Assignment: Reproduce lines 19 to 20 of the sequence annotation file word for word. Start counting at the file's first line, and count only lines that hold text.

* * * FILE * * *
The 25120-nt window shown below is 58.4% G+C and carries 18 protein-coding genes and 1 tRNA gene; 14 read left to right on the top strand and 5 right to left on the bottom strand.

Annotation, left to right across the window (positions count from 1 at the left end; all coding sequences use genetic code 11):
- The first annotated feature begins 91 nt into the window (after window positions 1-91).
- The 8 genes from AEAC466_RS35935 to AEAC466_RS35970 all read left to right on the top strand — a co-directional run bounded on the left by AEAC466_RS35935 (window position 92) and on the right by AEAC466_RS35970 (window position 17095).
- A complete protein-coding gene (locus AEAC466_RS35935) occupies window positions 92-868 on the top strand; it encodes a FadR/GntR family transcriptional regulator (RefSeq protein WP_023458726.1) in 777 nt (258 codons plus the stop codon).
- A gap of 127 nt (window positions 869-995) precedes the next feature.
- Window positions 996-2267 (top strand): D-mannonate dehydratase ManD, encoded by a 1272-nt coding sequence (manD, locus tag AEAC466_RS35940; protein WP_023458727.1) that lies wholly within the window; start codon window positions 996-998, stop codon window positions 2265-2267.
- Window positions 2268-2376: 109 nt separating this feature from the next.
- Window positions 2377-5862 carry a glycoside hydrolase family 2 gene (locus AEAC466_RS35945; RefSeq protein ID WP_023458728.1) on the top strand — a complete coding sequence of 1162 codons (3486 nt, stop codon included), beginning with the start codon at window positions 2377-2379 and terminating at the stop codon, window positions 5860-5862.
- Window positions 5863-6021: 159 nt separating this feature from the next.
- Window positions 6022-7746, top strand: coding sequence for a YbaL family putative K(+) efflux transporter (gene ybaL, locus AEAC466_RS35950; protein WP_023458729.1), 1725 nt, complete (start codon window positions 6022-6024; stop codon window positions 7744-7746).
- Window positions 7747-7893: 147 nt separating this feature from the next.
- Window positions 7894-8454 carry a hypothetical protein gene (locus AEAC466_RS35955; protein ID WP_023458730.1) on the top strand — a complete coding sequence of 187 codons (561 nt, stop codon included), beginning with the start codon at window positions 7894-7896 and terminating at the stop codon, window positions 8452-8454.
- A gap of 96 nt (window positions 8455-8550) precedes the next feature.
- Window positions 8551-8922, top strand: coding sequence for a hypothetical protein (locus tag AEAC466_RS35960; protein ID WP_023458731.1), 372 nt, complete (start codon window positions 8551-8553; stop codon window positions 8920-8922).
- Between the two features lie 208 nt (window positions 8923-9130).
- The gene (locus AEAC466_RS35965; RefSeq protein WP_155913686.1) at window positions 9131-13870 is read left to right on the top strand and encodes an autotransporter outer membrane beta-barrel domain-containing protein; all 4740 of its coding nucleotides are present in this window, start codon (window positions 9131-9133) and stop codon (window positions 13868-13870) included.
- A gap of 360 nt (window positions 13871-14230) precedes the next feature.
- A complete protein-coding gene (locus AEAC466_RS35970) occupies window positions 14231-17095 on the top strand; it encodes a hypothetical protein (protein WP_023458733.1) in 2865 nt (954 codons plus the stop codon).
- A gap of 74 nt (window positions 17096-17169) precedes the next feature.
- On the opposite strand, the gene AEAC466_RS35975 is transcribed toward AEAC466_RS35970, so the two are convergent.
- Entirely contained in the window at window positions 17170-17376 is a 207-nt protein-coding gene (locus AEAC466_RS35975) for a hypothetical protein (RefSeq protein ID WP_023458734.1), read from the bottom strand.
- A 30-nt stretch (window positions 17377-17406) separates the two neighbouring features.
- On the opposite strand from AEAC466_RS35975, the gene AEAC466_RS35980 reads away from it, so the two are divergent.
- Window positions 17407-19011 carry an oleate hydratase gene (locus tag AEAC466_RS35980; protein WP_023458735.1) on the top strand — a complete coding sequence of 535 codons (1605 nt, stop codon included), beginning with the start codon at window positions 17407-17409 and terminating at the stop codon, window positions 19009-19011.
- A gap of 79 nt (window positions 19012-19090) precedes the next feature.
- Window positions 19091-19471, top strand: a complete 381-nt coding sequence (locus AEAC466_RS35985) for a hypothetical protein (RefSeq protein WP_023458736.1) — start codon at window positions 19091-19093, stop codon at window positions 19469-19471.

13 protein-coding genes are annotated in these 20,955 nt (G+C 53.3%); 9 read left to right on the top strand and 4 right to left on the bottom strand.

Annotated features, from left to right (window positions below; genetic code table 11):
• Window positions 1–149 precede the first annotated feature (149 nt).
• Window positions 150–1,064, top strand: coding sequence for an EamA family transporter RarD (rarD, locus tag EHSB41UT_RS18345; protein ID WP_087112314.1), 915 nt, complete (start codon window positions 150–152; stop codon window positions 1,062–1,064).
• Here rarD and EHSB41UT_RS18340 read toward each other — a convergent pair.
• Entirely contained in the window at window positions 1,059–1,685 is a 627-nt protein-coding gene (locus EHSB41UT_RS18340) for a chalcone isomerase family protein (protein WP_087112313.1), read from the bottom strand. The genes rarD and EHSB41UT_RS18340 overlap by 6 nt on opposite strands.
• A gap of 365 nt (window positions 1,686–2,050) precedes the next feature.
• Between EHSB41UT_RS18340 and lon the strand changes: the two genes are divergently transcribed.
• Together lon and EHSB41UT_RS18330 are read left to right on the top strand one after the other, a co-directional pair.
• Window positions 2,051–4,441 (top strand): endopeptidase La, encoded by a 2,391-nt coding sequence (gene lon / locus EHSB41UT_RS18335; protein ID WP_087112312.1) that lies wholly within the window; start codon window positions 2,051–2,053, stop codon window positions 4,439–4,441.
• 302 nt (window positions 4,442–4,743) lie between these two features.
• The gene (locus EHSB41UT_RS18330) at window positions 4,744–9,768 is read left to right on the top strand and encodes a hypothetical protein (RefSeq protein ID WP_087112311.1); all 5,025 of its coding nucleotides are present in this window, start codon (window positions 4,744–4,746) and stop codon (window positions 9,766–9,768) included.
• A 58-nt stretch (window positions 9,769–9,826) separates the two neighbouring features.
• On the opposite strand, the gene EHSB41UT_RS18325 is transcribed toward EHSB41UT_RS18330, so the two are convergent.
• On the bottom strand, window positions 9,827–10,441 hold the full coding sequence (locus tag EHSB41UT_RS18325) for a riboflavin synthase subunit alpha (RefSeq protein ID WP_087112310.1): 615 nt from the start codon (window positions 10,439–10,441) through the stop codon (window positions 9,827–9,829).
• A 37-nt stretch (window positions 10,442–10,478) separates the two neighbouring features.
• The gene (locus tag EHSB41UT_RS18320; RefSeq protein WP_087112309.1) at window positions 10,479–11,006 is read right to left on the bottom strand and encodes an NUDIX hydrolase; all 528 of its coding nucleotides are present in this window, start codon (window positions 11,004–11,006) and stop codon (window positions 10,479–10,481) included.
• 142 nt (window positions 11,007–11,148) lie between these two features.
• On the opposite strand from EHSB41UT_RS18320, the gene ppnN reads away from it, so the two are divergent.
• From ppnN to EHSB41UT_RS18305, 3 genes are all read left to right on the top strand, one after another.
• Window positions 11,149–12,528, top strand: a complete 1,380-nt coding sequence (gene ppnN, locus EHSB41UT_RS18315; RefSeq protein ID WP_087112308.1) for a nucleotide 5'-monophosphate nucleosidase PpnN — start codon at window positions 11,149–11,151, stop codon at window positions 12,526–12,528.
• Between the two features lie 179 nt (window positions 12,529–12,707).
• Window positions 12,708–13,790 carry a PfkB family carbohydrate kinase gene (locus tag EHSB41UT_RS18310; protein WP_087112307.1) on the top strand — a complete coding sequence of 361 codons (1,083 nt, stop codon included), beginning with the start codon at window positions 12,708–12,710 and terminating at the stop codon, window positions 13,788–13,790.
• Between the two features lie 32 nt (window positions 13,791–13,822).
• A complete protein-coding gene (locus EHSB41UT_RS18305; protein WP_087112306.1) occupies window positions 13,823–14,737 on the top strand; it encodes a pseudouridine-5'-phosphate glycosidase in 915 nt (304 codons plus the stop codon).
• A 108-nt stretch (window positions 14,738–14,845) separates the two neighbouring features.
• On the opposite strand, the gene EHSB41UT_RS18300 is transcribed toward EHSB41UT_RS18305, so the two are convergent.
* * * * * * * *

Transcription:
- A complete protein-coding gene (locus AEAC466_RS35970) occupies window positions 14231-17095 on the top strand; it encodes a hypothetical protein (protein WP_023458733.1) in 2865 nt (954 codons plus the stop codon).
- A gap of 74 nt (window positions 17096-17169) precedes the next feature.